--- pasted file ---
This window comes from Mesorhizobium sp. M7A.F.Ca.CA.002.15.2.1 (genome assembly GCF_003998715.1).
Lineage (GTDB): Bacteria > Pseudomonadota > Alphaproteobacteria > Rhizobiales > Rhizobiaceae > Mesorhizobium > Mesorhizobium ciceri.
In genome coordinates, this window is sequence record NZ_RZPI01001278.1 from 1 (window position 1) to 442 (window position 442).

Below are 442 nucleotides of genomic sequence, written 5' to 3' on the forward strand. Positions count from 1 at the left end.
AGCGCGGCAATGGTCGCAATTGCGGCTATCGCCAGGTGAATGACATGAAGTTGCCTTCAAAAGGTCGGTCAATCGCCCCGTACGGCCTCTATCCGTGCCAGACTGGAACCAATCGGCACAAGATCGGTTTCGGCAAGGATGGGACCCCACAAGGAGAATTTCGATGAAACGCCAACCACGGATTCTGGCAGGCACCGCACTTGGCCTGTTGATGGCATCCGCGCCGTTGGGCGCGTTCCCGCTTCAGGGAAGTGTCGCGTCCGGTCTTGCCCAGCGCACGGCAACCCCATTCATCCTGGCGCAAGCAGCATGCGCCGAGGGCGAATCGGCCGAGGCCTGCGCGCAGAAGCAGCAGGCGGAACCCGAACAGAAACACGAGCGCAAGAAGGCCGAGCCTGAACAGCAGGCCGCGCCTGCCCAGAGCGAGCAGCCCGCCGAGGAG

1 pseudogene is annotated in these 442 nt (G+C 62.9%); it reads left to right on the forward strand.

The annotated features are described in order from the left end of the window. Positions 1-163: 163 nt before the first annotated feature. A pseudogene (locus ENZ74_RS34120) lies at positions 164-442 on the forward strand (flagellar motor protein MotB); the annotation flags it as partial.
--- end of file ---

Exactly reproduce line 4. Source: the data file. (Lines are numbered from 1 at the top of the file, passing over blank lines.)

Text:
Below are 442 nucleotides of genomic sequence, written 5' to 3' on the forward strand. Positions count from 1 at the left end.